In a Washington Post article entitled "I’m 60. My boss is a 20-something. It’s awkward," 60-year-old Lisa Reswick discusses the trials, tribulations and challenges of working in an office where she takes orders from a boss whose mother is younger than she is.
She, of course, is one of the lucky ones. Especially in the youth-obsessed advertising industry where age discrimination runs rampant, with most everyone over the age of 30 experiencing age discrimination in one form or another. And where most anyone over 40 is basically banned from working inside an ad agency.
Age discrimination is bad enough for those who are of a certain age and doing all they can to "stay relevant" in a world that values youth over wisdom. But ad agency employees are not the only ones suffering from age discrimination in the marketing space. Brands do too.
Reswick explains, writing: “This obsession with young talent may be short-sighted...people older than 50 have double the discretionary spending power of any other age group. The average head of household is 52. The average new car buyer is 56. The average Mac user is 54. So marketers must appeal to older consumers and may soon regret banishing everyone who saw the Beatles sing 'I Want to Hold Your Hand' live on the 'Ed Sullivan Show.' In your 20s and 30s, it’s pretty hard to understand the mind-set, needs and tastes of those decades older."
Yes, the AARP has launched an ad agency specifically to help brands promote their products to the over 50 crowd, but that's not enough.
We need to do more.
Just how well do you think a 28-year-old can connect with a 56-year-old? Oh sure, the 28-year-old can refer to reams of research that will point to behaviors, traits and other indicators that might shed light on an effective marketing approach, but that's far removed from walking in that 56-year-old's shoes.
It's time for us all to dump the "clueless old person" attitude and realize these supposedly clueless old people have years and years and years of valuable experience that can be tapped for the betterment of the work that an agency does for its clients.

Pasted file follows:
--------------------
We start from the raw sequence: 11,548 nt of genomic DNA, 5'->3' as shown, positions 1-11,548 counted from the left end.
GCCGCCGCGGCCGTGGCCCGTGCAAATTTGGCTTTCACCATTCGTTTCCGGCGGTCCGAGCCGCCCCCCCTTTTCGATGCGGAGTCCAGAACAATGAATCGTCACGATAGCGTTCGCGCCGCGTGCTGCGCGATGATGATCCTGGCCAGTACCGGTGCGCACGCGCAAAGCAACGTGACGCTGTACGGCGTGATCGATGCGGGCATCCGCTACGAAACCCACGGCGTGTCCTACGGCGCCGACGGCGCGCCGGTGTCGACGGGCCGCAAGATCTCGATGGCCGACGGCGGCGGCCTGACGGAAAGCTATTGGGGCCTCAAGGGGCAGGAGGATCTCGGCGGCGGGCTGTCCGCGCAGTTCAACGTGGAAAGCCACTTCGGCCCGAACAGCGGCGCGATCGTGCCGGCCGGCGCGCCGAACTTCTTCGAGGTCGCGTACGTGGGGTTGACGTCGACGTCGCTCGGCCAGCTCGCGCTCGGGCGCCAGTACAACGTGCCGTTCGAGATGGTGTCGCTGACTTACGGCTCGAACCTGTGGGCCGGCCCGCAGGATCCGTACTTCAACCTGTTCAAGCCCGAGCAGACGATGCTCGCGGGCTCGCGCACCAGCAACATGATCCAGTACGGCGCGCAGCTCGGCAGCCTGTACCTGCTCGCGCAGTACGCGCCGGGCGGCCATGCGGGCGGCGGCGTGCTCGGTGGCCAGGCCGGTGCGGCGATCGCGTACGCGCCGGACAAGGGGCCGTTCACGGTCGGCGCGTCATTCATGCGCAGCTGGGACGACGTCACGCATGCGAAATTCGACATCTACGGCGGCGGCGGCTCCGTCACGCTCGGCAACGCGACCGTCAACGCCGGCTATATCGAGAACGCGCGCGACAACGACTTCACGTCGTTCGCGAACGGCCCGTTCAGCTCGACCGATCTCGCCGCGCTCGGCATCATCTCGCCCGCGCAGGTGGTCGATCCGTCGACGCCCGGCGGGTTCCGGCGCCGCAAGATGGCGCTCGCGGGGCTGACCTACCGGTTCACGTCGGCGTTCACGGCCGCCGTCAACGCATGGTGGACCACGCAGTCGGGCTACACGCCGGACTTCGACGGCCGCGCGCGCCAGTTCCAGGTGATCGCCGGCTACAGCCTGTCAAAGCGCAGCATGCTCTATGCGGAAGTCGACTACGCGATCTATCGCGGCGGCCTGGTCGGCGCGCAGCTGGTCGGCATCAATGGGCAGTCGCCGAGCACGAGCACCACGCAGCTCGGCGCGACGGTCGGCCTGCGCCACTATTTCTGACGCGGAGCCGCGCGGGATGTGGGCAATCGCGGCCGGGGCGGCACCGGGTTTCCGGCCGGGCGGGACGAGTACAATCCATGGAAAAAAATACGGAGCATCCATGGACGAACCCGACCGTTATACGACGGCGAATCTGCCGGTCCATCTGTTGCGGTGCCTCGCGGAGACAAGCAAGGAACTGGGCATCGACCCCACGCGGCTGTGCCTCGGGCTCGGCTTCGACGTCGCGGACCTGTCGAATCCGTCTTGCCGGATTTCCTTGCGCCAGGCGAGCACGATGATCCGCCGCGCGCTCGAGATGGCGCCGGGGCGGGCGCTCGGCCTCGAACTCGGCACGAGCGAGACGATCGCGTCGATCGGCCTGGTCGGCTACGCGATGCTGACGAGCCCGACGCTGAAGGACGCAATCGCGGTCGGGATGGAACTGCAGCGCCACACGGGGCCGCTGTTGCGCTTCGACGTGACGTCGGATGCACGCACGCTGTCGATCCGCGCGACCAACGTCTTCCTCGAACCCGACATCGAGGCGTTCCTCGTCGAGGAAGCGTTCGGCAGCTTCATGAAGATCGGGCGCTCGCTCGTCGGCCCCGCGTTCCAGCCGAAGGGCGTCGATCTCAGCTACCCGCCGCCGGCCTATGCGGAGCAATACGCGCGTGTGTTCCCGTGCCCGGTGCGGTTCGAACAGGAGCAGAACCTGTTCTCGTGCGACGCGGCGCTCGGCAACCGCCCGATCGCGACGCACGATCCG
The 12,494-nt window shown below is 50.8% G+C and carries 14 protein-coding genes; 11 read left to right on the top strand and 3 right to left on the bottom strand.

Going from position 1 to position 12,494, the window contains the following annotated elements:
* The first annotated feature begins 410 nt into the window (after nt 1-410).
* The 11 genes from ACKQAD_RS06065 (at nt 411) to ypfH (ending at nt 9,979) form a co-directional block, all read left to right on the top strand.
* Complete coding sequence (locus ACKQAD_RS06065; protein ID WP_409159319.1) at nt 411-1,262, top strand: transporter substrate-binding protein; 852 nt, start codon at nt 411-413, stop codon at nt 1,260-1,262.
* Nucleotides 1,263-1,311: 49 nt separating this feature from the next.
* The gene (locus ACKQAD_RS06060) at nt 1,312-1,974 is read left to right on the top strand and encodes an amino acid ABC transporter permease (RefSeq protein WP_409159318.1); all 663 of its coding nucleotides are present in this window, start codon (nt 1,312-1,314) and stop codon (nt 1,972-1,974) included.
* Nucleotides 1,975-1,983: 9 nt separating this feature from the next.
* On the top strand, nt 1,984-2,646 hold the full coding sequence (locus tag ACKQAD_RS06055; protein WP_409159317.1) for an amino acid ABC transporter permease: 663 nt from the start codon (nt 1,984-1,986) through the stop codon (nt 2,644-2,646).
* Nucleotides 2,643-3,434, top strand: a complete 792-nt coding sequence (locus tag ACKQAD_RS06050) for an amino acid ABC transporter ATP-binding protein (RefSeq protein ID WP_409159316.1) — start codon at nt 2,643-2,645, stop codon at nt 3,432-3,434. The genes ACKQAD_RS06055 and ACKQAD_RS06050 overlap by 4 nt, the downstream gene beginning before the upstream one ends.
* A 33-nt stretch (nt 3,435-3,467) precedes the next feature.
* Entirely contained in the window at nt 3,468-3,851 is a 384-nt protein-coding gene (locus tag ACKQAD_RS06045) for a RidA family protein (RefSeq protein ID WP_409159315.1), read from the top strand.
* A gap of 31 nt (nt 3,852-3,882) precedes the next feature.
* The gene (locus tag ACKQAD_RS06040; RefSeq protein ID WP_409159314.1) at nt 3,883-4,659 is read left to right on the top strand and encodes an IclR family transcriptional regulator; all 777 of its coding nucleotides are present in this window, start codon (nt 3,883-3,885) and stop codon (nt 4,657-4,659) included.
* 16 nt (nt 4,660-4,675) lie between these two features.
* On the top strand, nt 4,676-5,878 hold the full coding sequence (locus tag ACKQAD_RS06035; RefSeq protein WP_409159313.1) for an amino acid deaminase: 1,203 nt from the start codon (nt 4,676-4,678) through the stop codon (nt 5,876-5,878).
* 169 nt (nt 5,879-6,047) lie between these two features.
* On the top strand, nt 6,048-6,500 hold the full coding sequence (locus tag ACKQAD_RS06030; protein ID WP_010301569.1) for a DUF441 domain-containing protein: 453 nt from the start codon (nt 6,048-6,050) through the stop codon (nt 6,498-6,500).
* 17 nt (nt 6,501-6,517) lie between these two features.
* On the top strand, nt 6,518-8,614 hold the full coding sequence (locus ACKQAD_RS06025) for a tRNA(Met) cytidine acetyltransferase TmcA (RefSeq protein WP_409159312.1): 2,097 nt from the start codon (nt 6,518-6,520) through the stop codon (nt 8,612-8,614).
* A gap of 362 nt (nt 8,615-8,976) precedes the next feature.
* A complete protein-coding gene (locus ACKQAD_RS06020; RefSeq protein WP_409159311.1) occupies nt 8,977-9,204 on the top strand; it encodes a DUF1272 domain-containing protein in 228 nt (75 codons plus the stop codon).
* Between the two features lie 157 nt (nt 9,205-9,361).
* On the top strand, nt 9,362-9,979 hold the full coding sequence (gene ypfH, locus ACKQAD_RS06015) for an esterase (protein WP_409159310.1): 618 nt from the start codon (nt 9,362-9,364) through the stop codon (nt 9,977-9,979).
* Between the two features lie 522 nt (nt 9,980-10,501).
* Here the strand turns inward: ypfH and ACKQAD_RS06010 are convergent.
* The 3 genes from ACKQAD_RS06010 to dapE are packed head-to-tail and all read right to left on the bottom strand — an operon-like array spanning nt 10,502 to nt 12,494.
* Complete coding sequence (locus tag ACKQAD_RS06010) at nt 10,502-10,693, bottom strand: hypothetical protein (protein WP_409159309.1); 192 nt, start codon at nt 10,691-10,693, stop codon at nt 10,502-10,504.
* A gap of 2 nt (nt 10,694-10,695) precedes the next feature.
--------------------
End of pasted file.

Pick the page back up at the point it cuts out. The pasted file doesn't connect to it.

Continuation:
Because, let's be honest -- not every consumer is under 30. And face this fact: By 2020, it’s expected that 25% of U.S. workers will be older than 55. And they have a lot of money. Way more money, on average, than that hipster 32-year-old with whom you're so obsessed.
We need to value each others experiences, knowledge, and AGE...we all have so much to offer eachother, if we can stop throwing up the AGE Roadblock.
Having worked in advertising agencies for 20+ years..this behavior in ad culture was in full swing then..and seems to be going strong today. Not wise from the client and business perspective.
It's time to shift this bad behavior and embrace what we all bring to the table.
Hi... I would like permission to republish this article on www.theautochannel.com ok?
This sounds vaguely familiar. From my book Advertising to Baby Boomers (c)2005 (and actually from a blog post in 2003):
Truth is, you can analyze marketing fodder all day and night, read countless books about marketing to Baby Boomers, attend advertising and marketing conventions around the world, and soak up everything all the experts have to say. Much of what is out there is valuable and useful … But if you plan on implementing a creative strategy and turn it over to a different generation of advertising professionals—you'll forfeit the natural sensibilities required to generate vital campaigns ... The Giant Leap: there had better be a minor revolution in the creative end of the advertising industry. Talented men and women in their late forties and fifties need to be brought back into the fold if you want to reach us. This includes copywriters, graphic artists, producers, directors, and creative directors.
You can download the Intro and 1st Chapter here:
Will any 28 year olds read this article? Will any 28 year olds share or repost this article? Will any 56 year old accept the pay of a 28 year old? In this bi-polar age, we see what we see when we see it. It's tough to find broader perspectives. Nevertheless, you tend to get what you pay for.
It's only a problem if the car companies and other marketers who hire the agencies think it's a problem.
All evidence suggests that this is not the case.